While cheap energy prices in industrialised countries can be seen as a short-term reprieve for industries under competitive pressure from new low cost countries, they have negative consequences in the long run. Innovation efforts for increasing resource efficiency will be dampened, and investment into clean energy will prove to be less profitable.
Gas is a welcomed "transitional" energy up to the point of time when renewable energy is available at a large scale. It can reduce greenhouse gases if it is substituted for coal (the climate impact is half that of coal), but nevertheless it is a fossil energy contributing to global warming. If it decelerates the transition to alternative energy or current investments into renewable break down, cheap gas will have a long run negative effect on the climate.
Europe has a competitive advantage in clean technology. Energy efficiency is high, and Europe has a trade surplus in technology driven industries. The new industrial policy strategy of the European Commission intentionally builds on these strengths.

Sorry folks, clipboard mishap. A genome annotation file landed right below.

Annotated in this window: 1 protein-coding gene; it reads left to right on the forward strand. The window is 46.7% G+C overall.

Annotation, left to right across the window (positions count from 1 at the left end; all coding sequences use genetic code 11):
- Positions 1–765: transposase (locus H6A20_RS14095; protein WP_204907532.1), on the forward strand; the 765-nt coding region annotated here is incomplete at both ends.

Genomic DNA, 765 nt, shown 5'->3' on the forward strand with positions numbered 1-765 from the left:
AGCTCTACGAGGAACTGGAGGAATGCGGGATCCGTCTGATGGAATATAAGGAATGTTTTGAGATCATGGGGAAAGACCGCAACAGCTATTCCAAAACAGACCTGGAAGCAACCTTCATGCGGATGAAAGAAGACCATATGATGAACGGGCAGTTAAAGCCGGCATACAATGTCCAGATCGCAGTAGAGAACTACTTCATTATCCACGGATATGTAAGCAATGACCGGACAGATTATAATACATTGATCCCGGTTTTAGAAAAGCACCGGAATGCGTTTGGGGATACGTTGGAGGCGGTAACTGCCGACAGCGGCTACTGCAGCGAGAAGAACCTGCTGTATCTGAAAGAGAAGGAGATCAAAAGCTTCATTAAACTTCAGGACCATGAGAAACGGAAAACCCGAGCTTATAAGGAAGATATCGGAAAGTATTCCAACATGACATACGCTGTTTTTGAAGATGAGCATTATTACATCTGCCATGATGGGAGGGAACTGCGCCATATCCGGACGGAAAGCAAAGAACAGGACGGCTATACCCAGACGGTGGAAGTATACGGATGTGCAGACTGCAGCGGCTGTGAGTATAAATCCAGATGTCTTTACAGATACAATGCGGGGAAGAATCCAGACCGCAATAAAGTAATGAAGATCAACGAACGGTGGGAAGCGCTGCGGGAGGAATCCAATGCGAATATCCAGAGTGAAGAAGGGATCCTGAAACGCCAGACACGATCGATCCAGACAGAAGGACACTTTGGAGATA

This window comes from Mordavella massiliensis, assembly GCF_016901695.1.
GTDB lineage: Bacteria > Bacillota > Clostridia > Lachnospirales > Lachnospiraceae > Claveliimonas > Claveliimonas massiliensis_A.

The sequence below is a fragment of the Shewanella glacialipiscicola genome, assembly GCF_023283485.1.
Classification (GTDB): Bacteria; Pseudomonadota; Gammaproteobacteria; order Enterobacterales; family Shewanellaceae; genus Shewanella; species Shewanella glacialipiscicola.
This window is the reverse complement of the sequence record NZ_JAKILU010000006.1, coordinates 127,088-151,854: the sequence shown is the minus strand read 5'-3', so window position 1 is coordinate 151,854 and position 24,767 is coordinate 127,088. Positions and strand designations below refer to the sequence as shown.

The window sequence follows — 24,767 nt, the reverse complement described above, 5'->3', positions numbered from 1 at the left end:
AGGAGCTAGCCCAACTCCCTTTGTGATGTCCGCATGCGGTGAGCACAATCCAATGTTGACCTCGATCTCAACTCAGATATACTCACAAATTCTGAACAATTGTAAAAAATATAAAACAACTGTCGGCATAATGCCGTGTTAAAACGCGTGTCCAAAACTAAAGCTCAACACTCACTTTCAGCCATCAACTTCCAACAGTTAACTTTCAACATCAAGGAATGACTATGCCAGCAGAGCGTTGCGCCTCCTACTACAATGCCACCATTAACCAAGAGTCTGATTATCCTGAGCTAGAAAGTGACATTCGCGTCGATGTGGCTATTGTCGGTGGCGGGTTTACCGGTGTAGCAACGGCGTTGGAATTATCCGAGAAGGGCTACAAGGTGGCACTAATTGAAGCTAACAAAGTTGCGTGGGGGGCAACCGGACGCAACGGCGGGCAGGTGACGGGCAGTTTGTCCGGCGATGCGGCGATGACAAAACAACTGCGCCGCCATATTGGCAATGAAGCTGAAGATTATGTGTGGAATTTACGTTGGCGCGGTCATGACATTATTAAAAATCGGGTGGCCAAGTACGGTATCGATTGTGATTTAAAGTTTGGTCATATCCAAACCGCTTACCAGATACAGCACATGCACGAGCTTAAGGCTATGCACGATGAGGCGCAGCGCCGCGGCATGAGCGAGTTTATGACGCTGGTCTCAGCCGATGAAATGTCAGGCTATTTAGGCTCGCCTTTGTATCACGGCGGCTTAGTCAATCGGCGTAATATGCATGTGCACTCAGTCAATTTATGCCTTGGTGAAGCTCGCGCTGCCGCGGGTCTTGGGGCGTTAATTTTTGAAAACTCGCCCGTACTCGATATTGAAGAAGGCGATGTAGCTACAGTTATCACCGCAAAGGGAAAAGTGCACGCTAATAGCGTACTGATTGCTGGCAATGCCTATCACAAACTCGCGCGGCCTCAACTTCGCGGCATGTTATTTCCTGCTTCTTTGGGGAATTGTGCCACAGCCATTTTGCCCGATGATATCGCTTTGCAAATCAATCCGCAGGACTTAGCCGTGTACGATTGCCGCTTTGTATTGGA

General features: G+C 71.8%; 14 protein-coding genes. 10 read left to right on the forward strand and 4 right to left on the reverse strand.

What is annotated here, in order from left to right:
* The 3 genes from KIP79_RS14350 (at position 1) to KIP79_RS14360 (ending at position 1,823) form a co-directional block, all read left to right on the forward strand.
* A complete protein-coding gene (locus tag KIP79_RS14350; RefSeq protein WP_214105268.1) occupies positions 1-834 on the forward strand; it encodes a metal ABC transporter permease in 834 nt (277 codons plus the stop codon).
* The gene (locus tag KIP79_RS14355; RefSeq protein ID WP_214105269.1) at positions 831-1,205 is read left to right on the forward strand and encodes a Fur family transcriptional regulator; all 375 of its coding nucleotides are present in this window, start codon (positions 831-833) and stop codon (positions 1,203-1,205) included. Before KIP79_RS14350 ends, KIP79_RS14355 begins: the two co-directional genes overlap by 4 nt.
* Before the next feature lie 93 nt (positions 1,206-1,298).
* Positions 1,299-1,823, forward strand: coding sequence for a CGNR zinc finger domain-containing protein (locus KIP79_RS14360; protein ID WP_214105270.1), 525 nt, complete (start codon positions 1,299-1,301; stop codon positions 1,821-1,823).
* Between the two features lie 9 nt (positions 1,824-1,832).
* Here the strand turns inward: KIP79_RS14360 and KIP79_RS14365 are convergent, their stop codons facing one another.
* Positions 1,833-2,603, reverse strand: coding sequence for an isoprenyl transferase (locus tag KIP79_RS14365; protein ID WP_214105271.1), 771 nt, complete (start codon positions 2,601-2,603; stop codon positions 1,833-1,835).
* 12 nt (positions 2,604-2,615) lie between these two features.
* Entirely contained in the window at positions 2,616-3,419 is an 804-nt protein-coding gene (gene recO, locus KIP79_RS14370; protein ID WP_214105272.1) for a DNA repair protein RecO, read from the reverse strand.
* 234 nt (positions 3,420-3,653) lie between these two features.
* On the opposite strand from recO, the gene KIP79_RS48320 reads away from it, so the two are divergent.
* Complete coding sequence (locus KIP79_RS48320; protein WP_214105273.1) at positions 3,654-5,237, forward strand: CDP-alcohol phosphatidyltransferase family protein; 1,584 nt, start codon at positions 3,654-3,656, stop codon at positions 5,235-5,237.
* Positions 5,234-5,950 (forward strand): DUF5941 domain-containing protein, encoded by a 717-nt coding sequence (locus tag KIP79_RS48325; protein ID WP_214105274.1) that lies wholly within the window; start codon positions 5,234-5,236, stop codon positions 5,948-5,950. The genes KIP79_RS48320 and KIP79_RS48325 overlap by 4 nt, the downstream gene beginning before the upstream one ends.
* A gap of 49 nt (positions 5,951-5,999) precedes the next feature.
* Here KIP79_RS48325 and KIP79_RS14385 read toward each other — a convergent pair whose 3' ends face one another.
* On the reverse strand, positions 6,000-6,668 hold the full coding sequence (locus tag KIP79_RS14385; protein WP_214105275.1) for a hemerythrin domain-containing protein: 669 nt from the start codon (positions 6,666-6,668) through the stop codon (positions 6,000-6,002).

The alternative response
The optimal answer of Europe to the lower energy costs in the US should be in general to increase investment into innovation and education and specifically to increase energy efficiency and innovations in ultra low carbon technology. The European Commission has initiated research programmes e.g. for ultra low carbon technology in steel, the research looks promising, but the partners could not agree on a pilot plant.
In general, Europe still lags behind the US in R&D expenditure, has never reached its Lisbon goal of 3% of GDP; and it trails in the efficiency of universities. Closing this gap will lower the unit labour costs by increasing productivity. Any cost difference in energy prices can be more than compensated by reducing the costs of skilled labour or innovation.
Industrial countries in the long run can compete only in skill intensive products. Competitive advantage is created by innovation; specialisation occurs in skilled technology intensive products. A forward looking industrial policy boost Europe`s competitive advantage and resists the temptation to be set off course by a short run decline in energy prices.